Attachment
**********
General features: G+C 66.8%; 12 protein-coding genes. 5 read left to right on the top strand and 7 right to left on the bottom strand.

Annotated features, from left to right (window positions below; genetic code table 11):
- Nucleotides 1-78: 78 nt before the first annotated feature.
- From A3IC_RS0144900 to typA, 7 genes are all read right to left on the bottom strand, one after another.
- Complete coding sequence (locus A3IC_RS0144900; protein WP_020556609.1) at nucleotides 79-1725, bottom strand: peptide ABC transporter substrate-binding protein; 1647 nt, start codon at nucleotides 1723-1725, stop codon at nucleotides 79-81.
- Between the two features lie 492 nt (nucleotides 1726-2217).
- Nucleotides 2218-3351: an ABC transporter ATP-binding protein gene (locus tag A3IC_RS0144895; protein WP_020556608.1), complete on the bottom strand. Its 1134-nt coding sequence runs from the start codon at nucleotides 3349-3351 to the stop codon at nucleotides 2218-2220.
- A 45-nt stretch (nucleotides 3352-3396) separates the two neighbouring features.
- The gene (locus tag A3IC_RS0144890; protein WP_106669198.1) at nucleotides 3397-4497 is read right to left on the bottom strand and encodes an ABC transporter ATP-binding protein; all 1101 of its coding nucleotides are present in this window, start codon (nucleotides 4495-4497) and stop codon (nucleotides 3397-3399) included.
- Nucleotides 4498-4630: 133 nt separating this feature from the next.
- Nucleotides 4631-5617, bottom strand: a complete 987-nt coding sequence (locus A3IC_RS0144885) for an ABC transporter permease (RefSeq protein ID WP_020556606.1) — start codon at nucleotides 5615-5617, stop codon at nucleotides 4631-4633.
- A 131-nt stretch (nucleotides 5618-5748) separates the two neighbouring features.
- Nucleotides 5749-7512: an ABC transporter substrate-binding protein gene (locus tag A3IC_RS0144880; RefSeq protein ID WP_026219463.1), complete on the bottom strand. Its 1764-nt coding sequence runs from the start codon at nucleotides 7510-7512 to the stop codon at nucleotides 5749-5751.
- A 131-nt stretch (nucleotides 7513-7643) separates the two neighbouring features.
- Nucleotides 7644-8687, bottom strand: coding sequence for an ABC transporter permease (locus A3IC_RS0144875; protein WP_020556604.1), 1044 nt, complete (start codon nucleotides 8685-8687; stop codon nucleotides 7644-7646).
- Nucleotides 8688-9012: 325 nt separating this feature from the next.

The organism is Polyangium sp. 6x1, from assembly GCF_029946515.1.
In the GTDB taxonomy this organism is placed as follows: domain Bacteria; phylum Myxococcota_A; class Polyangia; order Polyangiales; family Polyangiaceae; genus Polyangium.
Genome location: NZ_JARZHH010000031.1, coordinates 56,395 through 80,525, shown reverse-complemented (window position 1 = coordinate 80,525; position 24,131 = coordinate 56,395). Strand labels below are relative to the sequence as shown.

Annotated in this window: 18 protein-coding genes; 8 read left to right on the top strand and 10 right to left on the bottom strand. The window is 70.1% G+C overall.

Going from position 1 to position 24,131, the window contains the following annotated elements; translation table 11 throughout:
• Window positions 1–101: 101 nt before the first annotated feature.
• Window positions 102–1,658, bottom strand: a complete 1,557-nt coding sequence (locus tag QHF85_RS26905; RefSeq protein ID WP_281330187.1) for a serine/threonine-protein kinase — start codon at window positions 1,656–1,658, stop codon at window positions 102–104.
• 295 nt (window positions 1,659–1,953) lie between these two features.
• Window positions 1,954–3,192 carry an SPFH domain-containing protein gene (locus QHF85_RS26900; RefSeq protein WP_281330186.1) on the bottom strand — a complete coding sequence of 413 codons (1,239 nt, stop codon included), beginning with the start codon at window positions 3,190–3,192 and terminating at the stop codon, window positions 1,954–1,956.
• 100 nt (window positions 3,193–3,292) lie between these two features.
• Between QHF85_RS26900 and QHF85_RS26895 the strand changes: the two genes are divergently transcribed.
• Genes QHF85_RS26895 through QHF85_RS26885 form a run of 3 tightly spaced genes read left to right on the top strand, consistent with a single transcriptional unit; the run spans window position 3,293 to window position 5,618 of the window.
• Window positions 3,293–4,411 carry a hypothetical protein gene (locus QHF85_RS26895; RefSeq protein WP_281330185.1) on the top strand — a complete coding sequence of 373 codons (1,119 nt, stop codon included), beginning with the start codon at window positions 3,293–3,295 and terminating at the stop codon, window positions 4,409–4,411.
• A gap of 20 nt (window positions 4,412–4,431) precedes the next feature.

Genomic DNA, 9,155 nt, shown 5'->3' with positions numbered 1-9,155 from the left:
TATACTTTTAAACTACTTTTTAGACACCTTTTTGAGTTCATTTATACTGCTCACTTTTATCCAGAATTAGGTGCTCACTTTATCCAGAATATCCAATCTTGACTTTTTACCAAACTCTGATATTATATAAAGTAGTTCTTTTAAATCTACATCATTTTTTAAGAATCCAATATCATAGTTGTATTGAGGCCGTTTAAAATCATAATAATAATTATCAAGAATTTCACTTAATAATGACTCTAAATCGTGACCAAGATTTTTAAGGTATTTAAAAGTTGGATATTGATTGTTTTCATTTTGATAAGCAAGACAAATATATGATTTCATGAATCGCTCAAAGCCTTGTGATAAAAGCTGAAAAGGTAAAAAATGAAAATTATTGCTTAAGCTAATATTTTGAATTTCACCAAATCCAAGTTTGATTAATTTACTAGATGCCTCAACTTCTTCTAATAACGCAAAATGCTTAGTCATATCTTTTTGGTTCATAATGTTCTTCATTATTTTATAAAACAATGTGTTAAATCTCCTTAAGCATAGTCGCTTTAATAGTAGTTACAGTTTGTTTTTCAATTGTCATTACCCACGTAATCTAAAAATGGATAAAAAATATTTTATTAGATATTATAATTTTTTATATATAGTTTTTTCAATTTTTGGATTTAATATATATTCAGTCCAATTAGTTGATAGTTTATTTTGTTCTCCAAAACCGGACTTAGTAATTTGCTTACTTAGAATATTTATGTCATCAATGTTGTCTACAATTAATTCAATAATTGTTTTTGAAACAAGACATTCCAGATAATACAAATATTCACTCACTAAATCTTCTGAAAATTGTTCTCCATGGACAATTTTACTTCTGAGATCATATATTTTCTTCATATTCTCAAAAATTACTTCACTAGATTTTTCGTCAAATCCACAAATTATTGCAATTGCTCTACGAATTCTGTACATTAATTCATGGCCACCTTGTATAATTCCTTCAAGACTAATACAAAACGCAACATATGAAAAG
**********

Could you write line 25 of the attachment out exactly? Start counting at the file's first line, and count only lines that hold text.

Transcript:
• Window positions 1,954–3,192 carry an SPFH domain-containing protein gene (locus QHF85_RS26900; RefSeq protein WP_281330186.1) on the bottom strand — a complete coding sequence of 413 codons (1,239 nt, stop codon included), beginning with the start codon at window positions 3,190–3,192 and terminating at the stop codon, window positions 1,954–1,956.